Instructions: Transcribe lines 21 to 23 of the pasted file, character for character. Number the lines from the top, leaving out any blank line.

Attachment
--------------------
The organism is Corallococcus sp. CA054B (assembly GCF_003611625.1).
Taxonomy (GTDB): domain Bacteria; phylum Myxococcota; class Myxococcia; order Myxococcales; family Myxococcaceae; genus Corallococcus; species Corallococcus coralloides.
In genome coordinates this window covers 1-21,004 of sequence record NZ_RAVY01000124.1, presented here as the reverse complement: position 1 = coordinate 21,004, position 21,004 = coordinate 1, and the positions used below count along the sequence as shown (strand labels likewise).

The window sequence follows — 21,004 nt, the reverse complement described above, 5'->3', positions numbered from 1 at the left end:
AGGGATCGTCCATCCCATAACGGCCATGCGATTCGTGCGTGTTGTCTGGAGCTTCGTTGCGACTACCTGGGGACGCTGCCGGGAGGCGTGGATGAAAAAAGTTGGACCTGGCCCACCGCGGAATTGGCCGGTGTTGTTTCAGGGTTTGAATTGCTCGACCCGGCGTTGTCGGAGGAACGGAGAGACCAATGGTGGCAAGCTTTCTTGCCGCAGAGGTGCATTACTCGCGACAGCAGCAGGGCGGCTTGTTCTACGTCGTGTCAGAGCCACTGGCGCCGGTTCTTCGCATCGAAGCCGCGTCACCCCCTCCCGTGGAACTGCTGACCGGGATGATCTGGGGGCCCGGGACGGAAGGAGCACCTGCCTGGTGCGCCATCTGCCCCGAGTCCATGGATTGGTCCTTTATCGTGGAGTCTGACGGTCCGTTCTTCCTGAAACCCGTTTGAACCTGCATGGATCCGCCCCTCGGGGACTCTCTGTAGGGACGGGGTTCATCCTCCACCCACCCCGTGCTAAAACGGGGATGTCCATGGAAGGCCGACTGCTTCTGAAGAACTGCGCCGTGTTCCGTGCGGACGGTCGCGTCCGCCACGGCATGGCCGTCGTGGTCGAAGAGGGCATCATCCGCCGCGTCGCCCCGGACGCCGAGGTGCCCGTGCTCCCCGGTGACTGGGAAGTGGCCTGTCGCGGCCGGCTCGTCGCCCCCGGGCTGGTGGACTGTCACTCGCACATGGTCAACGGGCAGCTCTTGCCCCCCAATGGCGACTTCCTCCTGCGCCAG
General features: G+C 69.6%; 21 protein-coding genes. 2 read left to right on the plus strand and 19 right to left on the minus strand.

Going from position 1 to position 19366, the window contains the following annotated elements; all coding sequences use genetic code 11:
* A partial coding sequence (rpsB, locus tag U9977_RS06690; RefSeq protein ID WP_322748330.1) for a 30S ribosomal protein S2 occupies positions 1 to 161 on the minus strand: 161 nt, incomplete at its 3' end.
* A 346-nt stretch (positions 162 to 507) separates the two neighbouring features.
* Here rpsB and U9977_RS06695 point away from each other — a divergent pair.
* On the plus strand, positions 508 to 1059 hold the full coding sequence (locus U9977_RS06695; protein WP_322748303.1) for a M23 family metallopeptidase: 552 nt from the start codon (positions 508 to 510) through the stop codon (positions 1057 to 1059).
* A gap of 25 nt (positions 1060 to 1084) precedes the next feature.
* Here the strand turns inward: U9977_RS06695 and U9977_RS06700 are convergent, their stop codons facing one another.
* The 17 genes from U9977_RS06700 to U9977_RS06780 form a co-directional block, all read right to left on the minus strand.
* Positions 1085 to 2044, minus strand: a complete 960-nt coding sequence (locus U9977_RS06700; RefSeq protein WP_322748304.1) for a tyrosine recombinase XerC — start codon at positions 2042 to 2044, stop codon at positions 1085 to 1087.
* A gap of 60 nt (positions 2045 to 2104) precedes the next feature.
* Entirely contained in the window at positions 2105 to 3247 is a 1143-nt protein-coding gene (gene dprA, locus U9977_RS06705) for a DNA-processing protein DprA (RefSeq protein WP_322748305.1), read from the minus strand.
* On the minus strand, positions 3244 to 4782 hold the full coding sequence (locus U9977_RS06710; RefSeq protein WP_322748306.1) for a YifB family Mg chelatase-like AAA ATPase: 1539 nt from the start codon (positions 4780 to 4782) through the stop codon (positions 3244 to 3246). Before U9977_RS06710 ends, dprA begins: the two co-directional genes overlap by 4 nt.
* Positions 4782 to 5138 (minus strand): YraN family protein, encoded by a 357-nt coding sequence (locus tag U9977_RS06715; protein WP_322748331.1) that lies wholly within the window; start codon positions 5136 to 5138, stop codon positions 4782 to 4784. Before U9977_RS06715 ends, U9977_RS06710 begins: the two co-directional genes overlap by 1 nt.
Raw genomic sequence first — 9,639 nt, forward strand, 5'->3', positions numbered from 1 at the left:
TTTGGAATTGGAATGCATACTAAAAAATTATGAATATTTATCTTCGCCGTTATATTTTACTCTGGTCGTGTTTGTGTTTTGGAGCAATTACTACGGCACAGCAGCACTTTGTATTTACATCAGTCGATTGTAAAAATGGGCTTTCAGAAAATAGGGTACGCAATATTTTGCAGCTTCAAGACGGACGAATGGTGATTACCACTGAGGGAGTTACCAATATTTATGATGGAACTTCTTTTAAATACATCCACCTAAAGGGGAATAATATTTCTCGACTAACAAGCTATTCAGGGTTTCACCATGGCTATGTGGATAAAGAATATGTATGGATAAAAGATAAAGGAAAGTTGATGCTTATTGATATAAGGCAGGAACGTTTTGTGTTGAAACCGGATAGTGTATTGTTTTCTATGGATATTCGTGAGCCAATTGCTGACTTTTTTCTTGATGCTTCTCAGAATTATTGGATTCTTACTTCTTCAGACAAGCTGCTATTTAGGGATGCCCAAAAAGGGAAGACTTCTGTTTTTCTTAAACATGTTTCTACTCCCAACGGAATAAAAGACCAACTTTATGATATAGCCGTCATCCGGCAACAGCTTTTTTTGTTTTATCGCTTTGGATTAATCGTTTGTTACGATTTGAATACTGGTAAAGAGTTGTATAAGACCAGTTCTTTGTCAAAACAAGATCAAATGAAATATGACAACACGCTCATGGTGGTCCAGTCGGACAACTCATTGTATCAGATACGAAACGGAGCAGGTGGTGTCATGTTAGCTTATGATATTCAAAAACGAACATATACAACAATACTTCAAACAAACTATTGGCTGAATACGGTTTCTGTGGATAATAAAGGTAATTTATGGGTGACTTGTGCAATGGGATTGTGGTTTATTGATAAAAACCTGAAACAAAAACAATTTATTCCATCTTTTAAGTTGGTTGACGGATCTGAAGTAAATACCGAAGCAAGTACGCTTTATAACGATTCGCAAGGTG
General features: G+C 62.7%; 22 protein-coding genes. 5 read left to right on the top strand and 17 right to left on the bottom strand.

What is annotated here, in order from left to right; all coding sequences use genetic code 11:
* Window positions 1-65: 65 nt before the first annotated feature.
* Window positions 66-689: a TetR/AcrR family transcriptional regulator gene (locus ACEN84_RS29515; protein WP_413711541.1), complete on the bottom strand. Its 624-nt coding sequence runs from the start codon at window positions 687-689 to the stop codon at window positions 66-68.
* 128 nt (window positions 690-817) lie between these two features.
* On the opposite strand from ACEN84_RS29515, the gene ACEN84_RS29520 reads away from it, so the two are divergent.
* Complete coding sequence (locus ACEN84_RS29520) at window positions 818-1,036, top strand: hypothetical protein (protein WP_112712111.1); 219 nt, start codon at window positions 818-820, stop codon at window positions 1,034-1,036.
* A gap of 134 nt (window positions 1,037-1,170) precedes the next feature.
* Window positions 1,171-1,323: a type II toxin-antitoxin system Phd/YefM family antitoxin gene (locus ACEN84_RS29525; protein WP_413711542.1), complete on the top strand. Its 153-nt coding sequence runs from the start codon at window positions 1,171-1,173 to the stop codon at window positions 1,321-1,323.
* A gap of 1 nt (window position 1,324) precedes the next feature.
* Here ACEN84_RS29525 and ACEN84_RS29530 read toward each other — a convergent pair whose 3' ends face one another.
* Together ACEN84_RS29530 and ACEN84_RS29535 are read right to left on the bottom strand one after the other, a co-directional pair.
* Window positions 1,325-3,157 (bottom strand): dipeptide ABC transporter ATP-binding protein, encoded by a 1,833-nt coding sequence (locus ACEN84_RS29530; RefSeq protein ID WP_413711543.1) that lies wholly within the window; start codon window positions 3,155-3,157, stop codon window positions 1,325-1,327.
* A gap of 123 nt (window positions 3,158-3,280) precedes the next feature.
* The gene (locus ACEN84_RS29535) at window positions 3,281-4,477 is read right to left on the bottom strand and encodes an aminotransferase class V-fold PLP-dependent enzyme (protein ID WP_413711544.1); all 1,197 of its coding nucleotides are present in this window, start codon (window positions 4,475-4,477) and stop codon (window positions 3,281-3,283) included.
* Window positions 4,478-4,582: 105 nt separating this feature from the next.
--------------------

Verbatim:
TTTGGAATTGGAATGCATACTAAAAAATTATGAATATTTATCTTCGCCGTTATATTTTACTCTGGTCGTGTTTGTGTTTTGGAGCAATTACTACGGCACAGCAGCACTTTGTATTTACATCAGTCGATTGTAAAAATGGGCTTTCAGAAAATAGGGTACGCAATATTTTGCAGCTTCAAGACGGACGAATGGTGATTACCACTGAGGGAGTTACCAATATTTATGATGGAACTTCTTTTAAATACATCCACCTAAAGGGGAATAATATTTCTCGACTAACAAGCTATTCAGGGTTTCACCATGGCTATGTGGATAAAGAATATGTATGGATAAAAGATAAAGGAAAGTTGATGCTTATTGATATAAGGCAGGAACGTTTTGTGTTGAAACCGGATAGTGTATTGTTTTCTATGGATATTCGTGAGCCAATTGCTGACTTTTTTCTTGATGCTTCTCAGAATTATTGGATTCTTACTTCTTCAGACAAGCTGCTATTTAGGGATGCCCAAAAAGGGAAGACTTCTGTTTTTCTTAAACATGTTTCTACTCCCAACGGAATAAAAGACCAACTTTATGATATAGCCGTCATCCGGCAACAGCTTTTTTTGTTTTATCGCTTTGGATTAATCGTTTGTTACGATTTGAATACTGGTAAAGAGTTGTATAAGACCAGTTCTTTGTCAAAACAAGATCAAATGAAATATGACAACACGCTCATGGTGGTCCAGTCGGACAACTCATTGTATCAGATACGAAACGGAGCAGGTGGTGTCATGTTAGCTTATGATATTCAAAAACGAACATATACAACAATACTTCAAACAAACTATTGGCTGAATACGGTTTCTGTGGATAATAAAGGTAATTTATGGGTGACTTGTGCAATGGGATTGTGGTTTATTGATAAAAACCTGAAACAAAAACAATTTATTCCATCTTTTAAGTTGGTTGACGGATCTGAAGTAAATACCGAAGCAAGTACGCTTTATAACGATTCGCAAGGTG
General features: G+C 62.7%; 22 protein-coding genes. 5 read left to right on the top strand and 17 right to left on the bottom strand.

What is annotated here, in order from left to right; all coding sequences use genetic code 11: